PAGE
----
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The third son of author Charles Dickens, Inspector Francis Jeffrey Dickens joined the North West Mounted Police in October 1874 having previously served in the Bengal Police.
From 1874-1886 he served at Forts Dufferin, Livingstone, Macleod, Walsh, Pitt and Battleford as well as The Blackfoot Crossing. He was in charge of Fort Pitt during the Rebellion of 1885 when it was under attack.
He died suddenly in Moline, Illinois at age 42.

Inspector Francis Jeffrey Dickens, NWMP. Pen and ink sketch above, created for the London Illustrated News, 1884.Glenbow photo NA-2483-7

Click pictures to see larger images

Officers of the NWMP within Fort Walsh, Cypress Hills, 1879.Sub-Inspector F.J. Dickens second in from left in back row.
Glenbow photo NA-98-15

Inspector F. J. Dickens and the men of the NWMP on parade at Fort Pitt, 1884. Dickens is the bearded man at the right of the photo holding his white gloved left hand to his sword. Dickens' sword is now on display in the RCMP museum, Regina, Saskatchewan together with his 1885 campaign medal. Second in from the right (partially shown) is Constable David Cowan who would be killed in sight of the fort in March 1885.
Glenbow photo NA-1193-9

Fort Walsh in 1878 looking to the south west - towards Montana. The trail to both Coal Banks and Fort Benton (both on the Missouri River) led to the south west from Fort Walsh. Battle Creek trickles between the fort and the far hill. The cemetery is located on a rise behind the photographer.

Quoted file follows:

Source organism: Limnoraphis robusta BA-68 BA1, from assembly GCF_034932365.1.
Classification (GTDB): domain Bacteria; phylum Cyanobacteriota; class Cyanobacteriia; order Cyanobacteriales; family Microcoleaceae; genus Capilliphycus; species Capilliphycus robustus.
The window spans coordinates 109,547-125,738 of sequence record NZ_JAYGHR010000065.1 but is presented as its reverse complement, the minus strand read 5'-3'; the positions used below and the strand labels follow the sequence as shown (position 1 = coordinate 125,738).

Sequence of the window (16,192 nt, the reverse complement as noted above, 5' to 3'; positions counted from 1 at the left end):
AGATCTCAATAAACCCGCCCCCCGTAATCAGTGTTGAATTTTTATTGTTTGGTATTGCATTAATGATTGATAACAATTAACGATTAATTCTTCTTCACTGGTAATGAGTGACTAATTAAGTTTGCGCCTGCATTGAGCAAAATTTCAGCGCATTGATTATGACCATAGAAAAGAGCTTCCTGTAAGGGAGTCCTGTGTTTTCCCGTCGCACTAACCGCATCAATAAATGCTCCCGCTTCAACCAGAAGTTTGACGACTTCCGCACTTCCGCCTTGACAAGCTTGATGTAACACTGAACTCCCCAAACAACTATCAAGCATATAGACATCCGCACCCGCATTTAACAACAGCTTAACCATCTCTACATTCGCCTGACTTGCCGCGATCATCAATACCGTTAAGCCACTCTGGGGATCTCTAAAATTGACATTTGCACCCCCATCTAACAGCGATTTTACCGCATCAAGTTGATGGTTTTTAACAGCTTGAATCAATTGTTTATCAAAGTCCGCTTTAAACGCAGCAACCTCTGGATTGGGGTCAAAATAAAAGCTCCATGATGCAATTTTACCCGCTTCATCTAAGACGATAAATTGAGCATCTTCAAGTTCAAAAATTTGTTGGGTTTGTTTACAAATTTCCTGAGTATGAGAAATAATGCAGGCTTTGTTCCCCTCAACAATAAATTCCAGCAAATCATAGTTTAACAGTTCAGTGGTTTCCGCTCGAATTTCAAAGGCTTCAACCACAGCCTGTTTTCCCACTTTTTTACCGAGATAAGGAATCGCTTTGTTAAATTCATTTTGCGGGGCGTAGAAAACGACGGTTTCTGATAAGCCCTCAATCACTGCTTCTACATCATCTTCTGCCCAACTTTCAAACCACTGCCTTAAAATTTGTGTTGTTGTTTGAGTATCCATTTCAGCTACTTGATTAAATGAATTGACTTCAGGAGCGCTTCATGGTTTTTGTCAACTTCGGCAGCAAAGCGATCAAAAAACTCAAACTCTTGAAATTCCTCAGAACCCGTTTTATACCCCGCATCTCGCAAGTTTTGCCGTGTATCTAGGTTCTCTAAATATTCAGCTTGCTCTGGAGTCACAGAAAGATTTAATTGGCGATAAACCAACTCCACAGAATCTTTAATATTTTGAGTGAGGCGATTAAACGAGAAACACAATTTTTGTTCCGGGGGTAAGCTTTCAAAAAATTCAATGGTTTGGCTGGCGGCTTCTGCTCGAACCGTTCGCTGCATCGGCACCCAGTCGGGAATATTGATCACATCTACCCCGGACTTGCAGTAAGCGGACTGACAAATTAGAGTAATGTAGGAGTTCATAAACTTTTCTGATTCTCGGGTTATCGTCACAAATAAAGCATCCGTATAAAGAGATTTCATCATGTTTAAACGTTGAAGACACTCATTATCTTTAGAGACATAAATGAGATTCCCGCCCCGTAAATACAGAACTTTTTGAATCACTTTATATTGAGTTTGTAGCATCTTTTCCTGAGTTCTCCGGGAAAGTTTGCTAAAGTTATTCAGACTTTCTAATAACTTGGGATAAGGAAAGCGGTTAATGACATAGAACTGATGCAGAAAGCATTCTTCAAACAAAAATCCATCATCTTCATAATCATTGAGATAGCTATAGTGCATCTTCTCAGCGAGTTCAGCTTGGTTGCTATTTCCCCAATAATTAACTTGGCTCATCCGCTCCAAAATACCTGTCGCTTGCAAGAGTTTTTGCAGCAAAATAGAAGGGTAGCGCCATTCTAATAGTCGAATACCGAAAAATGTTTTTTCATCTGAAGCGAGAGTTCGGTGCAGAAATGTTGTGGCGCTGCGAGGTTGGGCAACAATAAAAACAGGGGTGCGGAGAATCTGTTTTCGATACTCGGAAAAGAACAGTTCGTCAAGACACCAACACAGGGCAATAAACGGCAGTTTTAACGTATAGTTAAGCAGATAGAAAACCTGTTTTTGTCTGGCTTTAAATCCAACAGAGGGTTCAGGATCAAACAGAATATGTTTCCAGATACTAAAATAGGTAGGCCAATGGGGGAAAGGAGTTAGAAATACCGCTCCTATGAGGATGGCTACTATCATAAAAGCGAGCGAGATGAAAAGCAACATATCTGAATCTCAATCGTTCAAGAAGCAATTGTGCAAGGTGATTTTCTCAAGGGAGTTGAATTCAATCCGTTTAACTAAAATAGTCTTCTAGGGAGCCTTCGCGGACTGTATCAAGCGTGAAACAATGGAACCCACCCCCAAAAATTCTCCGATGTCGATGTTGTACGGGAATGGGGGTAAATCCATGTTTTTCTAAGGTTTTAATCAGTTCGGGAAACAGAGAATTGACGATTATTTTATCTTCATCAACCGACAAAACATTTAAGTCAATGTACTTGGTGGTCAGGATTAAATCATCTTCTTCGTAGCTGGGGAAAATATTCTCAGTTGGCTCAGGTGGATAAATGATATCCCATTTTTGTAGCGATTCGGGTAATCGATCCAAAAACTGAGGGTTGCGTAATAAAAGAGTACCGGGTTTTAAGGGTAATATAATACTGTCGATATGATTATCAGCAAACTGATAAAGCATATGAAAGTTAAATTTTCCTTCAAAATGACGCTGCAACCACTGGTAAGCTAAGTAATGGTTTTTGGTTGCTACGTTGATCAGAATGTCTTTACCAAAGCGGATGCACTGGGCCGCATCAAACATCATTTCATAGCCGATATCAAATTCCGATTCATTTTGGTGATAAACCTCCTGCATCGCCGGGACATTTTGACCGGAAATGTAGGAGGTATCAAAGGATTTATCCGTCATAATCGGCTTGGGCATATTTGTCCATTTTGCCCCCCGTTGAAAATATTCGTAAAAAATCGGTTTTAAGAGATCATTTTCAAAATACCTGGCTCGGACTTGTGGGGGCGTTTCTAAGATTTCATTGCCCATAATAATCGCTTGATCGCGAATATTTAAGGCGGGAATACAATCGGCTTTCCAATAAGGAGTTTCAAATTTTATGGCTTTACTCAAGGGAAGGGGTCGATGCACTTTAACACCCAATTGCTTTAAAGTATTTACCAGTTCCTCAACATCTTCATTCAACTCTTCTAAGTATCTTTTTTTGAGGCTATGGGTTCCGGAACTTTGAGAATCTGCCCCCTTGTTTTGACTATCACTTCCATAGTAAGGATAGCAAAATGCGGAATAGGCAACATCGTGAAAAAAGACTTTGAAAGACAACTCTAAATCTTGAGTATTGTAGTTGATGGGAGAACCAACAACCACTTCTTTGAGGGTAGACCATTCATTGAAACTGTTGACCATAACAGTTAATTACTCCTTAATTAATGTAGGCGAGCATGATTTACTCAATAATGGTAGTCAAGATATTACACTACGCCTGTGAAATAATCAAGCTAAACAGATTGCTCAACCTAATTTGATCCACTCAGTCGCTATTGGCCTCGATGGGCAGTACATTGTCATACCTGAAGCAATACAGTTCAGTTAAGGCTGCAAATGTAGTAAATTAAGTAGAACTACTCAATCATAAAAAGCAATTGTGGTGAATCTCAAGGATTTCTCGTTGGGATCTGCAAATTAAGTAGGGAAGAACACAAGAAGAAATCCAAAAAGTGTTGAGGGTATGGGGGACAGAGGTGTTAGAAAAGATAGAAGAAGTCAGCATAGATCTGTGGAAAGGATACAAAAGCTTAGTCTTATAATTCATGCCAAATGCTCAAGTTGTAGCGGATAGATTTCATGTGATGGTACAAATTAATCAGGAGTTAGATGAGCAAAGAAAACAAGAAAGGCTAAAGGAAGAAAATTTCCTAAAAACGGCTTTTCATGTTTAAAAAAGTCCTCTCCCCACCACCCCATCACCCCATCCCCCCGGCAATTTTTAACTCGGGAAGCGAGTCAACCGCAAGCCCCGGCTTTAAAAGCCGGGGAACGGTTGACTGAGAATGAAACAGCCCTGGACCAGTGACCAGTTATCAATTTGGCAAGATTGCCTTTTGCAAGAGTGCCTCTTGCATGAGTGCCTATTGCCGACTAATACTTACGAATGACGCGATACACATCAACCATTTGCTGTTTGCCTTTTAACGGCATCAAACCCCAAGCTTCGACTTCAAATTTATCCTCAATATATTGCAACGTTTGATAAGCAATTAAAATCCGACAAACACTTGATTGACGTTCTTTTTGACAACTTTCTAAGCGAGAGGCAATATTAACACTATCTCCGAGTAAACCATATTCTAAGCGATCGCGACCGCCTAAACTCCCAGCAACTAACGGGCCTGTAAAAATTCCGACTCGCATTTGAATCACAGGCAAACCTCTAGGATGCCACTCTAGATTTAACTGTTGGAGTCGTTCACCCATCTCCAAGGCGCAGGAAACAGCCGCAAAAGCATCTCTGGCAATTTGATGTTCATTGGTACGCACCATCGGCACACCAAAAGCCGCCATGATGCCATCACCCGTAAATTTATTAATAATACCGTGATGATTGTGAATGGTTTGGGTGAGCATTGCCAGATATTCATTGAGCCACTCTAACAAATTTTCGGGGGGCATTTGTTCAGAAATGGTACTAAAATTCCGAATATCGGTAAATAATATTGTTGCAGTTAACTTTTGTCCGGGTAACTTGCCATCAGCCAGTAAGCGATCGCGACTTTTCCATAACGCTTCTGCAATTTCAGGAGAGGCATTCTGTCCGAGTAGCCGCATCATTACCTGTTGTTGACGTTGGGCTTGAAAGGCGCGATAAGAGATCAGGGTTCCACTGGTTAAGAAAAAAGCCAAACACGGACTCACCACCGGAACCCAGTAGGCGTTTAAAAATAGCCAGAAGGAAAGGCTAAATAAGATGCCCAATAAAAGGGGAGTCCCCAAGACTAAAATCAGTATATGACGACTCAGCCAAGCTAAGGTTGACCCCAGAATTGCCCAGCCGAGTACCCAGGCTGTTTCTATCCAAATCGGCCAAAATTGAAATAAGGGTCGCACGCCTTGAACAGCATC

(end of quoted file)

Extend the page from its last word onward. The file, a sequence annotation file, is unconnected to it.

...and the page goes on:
Glenbow photo NA-5548-11

This photo was taken at Fort Pitt in 1884. The group includes Inspector F.J. Dickens, second in from the left - the only bearded man in the group. 
Glenbow photo NA-1193-9

This sketch for the London Illustrated News is a fictional artist's rendering of the attack of March 27, 1885 on Fort Pitt. One member of the NWMP was killed within sight of the fort and his heart was cut out and eaten. Another man was wounded, feigned death then crawled to the fort.
Glenbow photo NA-1480-6

 

NWMP horse grazing area named Graburn Coulee in the Cypress Hills after the 1879 murder of Constable Graburn in this area. The site is north west of Fort Walsh. The photo looks to the north, the direction the trail would take from Fort Walsh to Fort Battleford.
Glenbow photo NA-2003-47

Members of the NWMP as stationed at Fort Walsh, Cypress Hills in 1879. Note the fort's band in the foreground. Photographer W.E. Hook, Chippewa Falls, Wisconsin. 
Glenbow photo NA-98-12

Mrs Dr. Jamieson
Dr Jamieson Mrs Dr. Jamieson

Dr. Alexander Wallace Jamieson (1839-1889) met Inspector F.J. Dickens in an Ottawa, Ontario hotel. They struck up a friendship and Dr. Jamieson invited Francis Dickens to visit him in Moline, Illinois. Whilst in Moline Dickens read to the Jamieson children from his author father's works. The books are still in possession of the Jamieson descendants. Dr. Jamieson assisted in covering the costs of Dickens' funeral in Riverside Cemetery, Moline.
Photos courtesy of - Mr. and Mrs. Darrel (Betty) Hagberg, Moline.
Mrs. Hagberg is Dr. Jamieson's Great, Great Grandaughter.

 

Copyright 1998, David J. Carter